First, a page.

Walking the West Highland Way | Everything You Need to Know

After nine days of walking the West Highland Way, we crossed the finish line yesterday. Now, as I sit on a bus that is taking us backward through our 100-mile journey, I still am amazed by the passing scenery (and how far we walked!). Very much under the radar, Scotland has been a hidden gem in our travels.  Walking the West Highland Way will change your life, so get planning!

Walking the West Highland Way | Everything You Need to Know

The starting line of the West Highland Way is in Milngavie.

Scotland was never on our initial planned RTW route. We had never even heard of The West Highland Way until I was researching another long-distance walk, called The Hadrian’s Wall hike. However, the more I researched Scotland, the more intrigued I became. And with Harry’s encouragement, we agreed it was time for a big adventure and together we worked to piece our trip.

The finish line of the West Highland Way is located in downtown Fort William.

We used the official WHW website to plan our 9-day hiking adventure. Most hikers complete the hike in 5-7 days, we took it slowly and completed it in nine. The website is so comprehensive that all the information you need is there to plan your trek.

West Highland Way Tips and Tricks

The following are some tips and tricks that will make your adventure a little easier…and of course, more budget-friendly!

Walking through a dense forest along the Way.

If you are hiking during the high season months, book your accommodations as soon as possible. There are only a certain number of beds and rooms at each stop. If you wait, you may end up staying at non-preferred accommodation, a more expensive hotel, or there may be no availability. If you do run into that situation, you may need to walk to the next available accommodation (which may be far) or stay two nights at the same place until availability opens up at the next stop.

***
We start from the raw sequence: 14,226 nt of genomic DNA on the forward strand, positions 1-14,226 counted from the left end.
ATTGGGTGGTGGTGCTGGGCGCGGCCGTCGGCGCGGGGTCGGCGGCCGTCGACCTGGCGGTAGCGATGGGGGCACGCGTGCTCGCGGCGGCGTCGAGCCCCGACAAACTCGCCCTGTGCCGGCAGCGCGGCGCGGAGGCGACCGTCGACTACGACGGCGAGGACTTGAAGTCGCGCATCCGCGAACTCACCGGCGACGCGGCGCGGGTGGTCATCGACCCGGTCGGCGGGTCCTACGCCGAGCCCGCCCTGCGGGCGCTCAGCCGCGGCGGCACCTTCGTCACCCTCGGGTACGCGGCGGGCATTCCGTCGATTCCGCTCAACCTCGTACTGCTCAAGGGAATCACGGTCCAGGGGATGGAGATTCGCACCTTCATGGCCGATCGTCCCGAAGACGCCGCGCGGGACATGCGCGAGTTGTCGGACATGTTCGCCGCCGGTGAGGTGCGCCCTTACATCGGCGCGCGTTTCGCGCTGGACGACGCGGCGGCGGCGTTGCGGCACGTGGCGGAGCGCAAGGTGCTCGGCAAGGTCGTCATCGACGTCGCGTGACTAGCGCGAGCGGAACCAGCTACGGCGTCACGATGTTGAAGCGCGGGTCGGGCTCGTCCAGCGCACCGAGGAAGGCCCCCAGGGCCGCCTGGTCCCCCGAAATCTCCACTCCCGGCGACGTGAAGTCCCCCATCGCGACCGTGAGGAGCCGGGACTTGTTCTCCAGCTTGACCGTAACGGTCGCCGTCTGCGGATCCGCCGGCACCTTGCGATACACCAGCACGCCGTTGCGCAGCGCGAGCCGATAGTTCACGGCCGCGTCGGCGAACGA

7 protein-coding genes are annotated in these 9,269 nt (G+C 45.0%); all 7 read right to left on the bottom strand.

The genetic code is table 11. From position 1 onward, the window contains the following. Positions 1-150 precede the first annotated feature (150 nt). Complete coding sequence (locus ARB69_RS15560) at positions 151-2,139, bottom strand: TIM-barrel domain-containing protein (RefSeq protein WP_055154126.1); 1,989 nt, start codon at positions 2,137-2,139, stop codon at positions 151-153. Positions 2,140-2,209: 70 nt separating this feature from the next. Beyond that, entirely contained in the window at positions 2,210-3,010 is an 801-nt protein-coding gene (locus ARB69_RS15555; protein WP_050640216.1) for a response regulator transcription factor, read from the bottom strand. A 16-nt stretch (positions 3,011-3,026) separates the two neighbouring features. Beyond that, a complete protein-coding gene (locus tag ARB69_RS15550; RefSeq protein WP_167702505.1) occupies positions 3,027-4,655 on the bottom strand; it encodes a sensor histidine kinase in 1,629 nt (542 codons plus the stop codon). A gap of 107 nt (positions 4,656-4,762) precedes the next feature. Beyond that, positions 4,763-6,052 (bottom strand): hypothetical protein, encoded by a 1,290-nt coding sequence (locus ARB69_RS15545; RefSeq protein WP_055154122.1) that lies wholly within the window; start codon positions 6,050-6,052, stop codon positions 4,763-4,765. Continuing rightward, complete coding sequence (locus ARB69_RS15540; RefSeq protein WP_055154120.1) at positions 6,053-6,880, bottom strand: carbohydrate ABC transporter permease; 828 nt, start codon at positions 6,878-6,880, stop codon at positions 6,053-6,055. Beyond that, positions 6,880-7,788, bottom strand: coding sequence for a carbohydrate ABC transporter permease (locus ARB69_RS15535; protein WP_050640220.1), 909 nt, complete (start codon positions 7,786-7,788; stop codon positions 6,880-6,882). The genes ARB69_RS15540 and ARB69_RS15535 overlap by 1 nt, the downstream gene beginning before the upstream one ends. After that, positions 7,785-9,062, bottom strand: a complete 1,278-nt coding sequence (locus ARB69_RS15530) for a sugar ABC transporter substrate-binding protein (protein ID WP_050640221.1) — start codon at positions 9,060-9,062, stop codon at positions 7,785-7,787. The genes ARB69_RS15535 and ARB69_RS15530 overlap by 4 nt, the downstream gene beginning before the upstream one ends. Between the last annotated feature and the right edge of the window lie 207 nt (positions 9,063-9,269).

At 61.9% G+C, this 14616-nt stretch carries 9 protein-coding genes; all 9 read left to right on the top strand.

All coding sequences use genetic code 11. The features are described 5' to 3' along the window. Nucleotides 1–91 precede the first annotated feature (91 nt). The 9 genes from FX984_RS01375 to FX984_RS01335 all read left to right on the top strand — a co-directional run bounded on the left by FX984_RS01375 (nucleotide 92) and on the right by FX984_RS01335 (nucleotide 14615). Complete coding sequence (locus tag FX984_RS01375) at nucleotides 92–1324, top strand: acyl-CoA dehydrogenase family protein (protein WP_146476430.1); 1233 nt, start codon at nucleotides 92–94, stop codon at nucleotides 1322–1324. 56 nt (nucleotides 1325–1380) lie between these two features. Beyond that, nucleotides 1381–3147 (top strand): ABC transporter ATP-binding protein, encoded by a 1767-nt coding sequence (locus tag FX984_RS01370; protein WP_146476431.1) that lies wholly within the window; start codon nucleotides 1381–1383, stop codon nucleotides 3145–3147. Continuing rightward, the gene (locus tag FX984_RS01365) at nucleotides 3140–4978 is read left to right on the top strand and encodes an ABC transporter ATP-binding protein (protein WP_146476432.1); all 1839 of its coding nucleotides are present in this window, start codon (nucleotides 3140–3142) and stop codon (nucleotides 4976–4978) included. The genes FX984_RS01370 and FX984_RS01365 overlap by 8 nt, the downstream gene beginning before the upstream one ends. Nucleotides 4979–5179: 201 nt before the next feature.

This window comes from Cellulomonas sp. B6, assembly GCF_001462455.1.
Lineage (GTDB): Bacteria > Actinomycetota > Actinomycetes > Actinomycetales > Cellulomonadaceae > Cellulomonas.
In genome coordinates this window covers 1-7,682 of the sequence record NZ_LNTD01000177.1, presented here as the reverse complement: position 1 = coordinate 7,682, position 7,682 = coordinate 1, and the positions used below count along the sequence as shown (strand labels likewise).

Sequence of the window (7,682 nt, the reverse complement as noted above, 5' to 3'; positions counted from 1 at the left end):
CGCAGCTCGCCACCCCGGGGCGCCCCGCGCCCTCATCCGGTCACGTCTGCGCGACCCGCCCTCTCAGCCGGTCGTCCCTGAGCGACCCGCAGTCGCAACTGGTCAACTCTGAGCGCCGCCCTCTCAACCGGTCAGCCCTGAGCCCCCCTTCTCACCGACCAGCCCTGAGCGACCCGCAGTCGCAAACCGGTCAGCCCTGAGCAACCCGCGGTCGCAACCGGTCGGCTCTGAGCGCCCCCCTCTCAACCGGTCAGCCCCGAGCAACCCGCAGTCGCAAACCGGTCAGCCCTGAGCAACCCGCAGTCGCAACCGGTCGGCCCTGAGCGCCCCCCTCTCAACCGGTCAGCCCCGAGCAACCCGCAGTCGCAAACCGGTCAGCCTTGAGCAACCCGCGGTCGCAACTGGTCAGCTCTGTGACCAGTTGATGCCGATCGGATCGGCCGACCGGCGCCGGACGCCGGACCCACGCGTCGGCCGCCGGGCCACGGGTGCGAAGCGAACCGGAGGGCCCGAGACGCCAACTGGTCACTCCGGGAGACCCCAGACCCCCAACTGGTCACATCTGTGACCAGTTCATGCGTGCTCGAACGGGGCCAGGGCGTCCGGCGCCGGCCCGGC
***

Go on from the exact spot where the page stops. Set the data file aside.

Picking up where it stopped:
Our favorite accommodation on the WHW was the Mulberry Lodge in Drymen. We stayed for two nights to have a day of rest. This was our view of the Scottish countryside from our big cozy bed.

Vaseline, medical tape/duct tape, Ibuprofen, and cotton pads were a lifesaver for our tired feet. Shops along the way do have these items but at a jacked-up price. Stock up in advance. You’ll need it.

Just climbed the Devil’s Staircase, and now on the way to Kinlochleven.

If you have sensitive knees, bring hiking poles or use knee supports. On many stages, the knees take a beating. Our knee bands and Ibuprofen kept us from having any significant pain.

Great photo opportunity near the Kingshouse Hotel.

Luggage Transport Services

A great bonus for this hike is that there are companies that will transport your baggage each day to your accommodation. There is no maximum number of days as long as they are typical accommodation stops along the way. That way, you can only travel with your day pack and valuables.

On the bonnie, bonnie banks of Loch Lomond.

We used Ginger Routes, as they were $5.00 cheaper than the competition. Using our main backpacks as day packs, we stored all our luggage in ONE large backpack airport cover bag so we were only charged for one bag transfer. We knew we surpassed the weight restriction, but because we could lift our bag it seemed manageable. So using the USD 60 service, were able to travel light and avoid worrying about our extra gear.